Australian Rock Garden a Resource for Home Gardeners

[From Tom Karwin's On Gardening column, Santa Cruz Sentinel, July 21, 2022]

One of California’s most valuable horticultural resources, the Australian Rock Garden at the University of California Santa Cruz’s Arboretum and Botanic Garden, displays an intriguing collection of smaller plants from “down under.”

To put this featured garden in context, arboreta by definition are collections of specimen plantings of trees and shrubs. They have considerable value for research and educational purposes, particularly for botanical researchers and students. They also have value for home gardeners by exhibiting plants that might enhance a residential landscape. 

The trees and shrubs in an arboretum could grow to mature sizes that are difficult to include in a home garden. Some of the UCSC Arboretum’s varieties of Eucalyptus trees, for example, reach majestic heights, more than most gardeners would have space to cultivate.

The UCSC Arboretum, which was initiated early in the campus’s development, has evolved to be titled “Arboretum & Botanic Garden.” This name broadens the scope of its collections to include smaller herbaceous plants. The Australian Rock Garden, in particular, is an exceptional resource for home gardeners for its display of attractive plants of sizes that could be accommodated in a typical residential garden. Many public gardens include arrays of “garden worthy” plants, and serve to guide and inspire plant selection projects for home gardeners. UCSC’s Australian Rock Garden rises well above the typical public garden displays for its impressive scale, its focus on Australian plants, and its naturalistic design.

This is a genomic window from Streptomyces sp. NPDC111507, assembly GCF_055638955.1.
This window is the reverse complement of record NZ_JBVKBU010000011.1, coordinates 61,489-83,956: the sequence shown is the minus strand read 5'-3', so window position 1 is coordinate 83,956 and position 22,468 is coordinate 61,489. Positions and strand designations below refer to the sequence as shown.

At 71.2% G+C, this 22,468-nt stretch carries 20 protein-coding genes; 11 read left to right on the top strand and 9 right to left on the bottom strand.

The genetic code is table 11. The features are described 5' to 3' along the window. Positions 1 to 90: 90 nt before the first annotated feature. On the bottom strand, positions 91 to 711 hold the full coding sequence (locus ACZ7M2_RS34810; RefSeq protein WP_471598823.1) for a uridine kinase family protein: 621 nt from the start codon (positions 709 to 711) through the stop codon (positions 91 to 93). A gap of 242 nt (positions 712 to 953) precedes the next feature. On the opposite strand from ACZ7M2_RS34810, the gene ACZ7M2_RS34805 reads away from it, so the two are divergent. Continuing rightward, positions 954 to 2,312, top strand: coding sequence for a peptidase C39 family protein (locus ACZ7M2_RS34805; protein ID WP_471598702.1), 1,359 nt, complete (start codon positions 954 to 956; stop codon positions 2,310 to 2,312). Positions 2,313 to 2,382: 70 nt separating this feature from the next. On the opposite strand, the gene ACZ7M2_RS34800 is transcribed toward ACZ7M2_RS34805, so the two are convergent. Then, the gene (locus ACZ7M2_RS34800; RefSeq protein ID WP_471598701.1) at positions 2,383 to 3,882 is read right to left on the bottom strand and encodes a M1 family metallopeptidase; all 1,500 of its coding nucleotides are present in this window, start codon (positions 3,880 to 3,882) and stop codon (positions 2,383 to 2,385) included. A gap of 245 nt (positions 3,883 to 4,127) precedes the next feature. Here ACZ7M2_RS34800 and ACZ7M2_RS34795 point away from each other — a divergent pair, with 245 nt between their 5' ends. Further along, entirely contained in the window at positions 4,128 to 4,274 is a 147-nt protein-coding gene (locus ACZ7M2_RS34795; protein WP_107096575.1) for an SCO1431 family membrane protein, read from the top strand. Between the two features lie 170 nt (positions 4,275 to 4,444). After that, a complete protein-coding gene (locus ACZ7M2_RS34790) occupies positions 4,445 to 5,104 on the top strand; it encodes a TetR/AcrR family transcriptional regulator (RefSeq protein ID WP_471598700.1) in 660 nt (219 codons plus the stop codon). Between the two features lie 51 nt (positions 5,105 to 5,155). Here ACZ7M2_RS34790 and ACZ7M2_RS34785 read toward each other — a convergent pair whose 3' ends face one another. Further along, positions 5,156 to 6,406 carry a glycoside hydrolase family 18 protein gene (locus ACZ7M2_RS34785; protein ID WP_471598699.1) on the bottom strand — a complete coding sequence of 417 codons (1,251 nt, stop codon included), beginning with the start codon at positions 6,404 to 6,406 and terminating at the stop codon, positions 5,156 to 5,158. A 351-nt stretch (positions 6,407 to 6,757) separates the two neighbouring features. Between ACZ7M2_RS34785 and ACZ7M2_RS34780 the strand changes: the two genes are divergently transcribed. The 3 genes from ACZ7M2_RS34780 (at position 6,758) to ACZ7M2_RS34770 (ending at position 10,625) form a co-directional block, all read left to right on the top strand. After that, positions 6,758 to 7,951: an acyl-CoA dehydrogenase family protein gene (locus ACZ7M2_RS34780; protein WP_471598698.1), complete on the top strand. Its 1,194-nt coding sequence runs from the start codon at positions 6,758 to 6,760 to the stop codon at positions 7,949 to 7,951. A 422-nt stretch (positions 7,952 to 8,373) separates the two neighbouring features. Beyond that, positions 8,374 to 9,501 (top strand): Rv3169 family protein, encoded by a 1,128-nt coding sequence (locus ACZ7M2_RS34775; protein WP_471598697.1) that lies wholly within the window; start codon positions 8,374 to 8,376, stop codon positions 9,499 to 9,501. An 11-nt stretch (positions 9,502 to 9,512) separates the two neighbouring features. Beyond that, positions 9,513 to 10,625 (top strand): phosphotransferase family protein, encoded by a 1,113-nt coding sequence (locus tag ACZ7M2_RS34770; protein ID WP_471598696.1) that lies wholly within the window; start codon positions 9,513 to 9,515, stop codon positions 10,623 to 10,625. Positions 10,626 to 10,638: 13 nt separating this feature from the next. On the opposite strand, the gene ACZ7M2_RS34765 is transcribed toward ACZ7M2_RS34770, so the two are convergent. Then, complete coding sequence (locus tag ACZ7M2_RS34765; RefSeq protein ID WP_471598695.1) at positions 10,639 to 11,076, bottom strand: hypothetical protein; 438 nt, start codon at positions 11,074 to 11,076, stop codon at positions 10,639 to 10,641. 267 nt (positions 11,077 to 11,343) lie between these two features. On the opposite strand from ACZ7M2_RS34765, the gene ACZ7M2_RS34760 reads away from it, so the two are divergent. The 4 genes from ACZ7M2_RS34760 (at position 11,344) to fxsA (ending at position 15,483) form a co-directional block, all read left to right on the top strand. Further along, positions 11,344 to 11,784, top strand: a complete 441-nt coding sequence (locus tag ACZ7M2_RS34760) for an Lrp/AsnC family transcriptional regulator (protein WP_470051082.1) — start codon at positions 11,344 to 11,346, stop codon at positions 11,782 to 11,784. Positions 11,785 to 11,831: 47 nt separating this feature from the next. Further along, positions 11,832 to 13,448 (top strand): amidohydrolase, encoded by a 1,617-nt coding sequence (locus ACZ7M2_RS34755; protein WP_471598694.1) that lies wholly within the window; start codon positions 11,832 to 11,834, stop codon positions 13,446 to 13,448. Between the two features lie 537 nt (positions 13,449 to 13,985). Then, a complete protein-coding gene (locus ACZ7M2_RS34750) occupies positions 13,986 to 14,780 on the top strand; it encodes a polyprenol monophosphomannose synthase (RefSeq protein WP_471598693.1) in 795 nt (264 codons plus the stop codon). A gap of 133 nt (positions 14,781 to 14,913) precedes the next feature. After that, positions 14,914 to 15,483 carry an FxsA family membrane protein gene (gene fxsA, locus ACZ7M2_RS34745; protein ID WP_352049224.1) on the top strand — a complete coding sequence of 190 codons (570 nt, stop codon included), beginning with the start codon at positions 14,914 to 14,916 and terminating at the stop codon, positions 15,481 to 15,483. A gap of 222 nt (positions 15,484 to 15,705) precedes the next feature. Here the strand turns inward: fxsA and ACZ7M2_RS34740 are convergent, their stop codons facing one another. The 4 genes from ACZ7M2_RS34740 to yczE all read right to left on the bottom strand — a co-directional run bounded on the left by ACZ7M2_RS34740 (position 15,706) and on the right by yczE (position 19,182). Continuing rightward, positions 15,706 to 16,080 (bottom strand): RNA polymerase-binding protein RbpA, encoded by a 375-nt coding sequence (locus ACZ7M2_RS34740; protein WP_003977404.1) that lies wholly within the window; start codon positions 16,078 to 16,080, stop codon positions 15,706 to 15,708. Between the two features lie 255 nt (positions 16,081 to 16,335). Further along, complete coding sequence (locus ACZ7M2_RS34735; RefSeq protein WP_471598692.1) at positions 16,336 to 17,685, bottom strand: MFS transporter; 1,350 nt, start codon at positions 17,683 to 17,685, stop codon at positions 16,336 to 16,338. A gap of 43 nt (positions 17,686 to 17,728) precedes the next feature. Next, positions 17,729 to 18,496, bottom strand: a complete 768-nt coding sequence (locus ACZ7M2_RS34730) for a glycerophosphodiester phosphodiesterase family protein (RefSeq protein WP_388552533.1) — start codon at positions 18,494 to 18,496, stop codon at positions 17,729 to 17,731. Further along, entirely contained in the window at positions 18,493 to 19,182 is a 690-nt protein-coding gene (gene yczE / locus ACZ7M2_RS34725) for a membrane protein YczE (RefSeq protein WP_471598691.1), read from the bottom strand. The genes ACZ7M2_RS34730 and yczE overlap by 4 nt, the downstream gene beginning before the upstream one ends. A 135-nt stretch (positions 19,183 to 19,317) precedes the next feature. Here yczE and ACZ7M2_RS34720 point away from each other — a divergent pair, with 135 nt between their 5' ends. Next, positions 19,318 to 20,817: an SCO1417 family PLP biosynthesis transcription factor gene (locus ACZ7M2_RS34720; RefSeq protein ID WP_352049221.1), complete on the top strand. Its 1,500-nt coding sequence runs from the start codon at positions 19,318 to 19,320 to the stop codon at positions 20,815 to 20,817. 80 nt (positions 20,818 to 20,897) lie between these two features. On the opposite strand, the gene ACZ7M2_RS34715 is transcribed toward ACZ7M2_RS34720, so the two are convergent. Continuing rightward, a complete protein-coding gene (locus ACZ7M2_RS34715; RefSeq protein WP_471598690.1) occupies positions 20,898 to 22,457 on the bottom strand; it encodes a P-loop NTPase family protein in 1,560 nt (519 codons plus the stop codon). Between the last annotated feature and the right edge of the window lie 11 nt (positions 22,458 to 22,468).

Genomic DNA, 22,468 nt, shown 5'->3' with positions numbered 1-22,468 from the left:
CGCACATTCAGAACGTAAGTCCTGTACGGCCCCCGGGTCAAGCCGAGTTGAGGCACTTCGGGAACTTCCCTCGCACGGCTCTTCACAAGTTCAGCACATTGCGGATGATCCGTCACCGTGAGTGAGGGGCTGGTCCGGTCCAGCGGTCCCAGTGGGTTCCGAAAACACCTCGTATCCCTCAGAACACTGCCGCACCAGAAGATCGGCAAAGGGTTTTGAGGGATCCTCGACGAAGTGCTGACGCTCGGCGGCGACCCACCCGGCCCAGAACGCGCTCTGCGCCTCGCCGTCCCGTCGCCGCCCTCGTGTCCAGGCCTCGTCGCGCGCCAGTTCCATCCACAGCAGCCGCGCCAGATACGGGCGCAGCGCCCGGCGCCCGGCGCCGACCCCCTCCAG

In future columns, we’ll review the development of this featured installation and recognize its noted designer, Melinda Kralj, now retired from a productive career as a member of the Arboretum’s staff. For the present, we will focus on a small sample of the plants of the Australian Rock Garden.

These botanical portraits were created by Bill Bishoff, a volunteer photographer who has expertly documented much of the Arboretum’s collections. He made scores of Australian Rock Garden photos in May of this year and has launched a plan to produce seasonal records of that garden’s plants. We already have many of his photos of appealing plants to share, and will have more in the future.

view of the rock garden

This landscape view of the Australian Rock Garden suggests its scale and location within the Arboretum’s Australian section. A map of the Arboretum’s grounds and directions for visiting can be found here.

Astroloma foliosum

A striking Australian plant is the Candle Cranberry (Astroloma foliosum). This is an erect shrub with dense growth, reaching three feet tall and wide. Its red and yellow tubular flowers, emerge from the needle foliage from autumn to spring. The blossom colors are accented by a black band. A member of the Heather plant family (Ericaceae).

Verticordia plumosa

The Plumed Featherflower (Verticordia plumosa 'Pink Lace') produces clusters of lavender-pink blossoms in winter and spring. The shrub grows in a rounded form up to two feet tall, with evergreen needle-like foliage. Member of the Mrytle plant family (Myrtaceae).

Beaufortia schaueri

The Dwarf Pink Bottlebrush (Beaufortia schaueri). This small, rounded shrub can rise to over three feet tall and wide. Its conspicuous globular displays of bright pink flowers appear in the spring at the ends of branches. Another member of the Mrytle plant family (Myrtaceae).

 Craspedia globosa ‘Billy Buttons’

The Drumstick Flower (Craspedia globosa ‘Billy Buttons’) produces a leafy mound that is one foot tall and wide, and flower stems that rise to two feet above the foliage. It produces a profusion of one-inch wide yellow blossoms resembling golf balls. The blossoms are favored s cut and dried flowers. This is a sun-loving plant that has few pests or diseases and is tolerant of most soils. Member of the Sunflower (Asteraceae) plant family.


Enjoy your garden!


Tom Karwin is past president of Friends of the UC Santa Cruz Arboretum and the Monterey Bay Iris Society, a Lifetime Member of the Monterey Bay Area Cactus & Succulent Society, and a Lifetime UC Master Gardener (Certified 1999–2009). He is now a board member of the Santa Cruz Hostel Society, and active with the Pacific Horticultural Society. To view daily photos from his garden, For garden coaching info and an archive of previous On Gardening columns, visit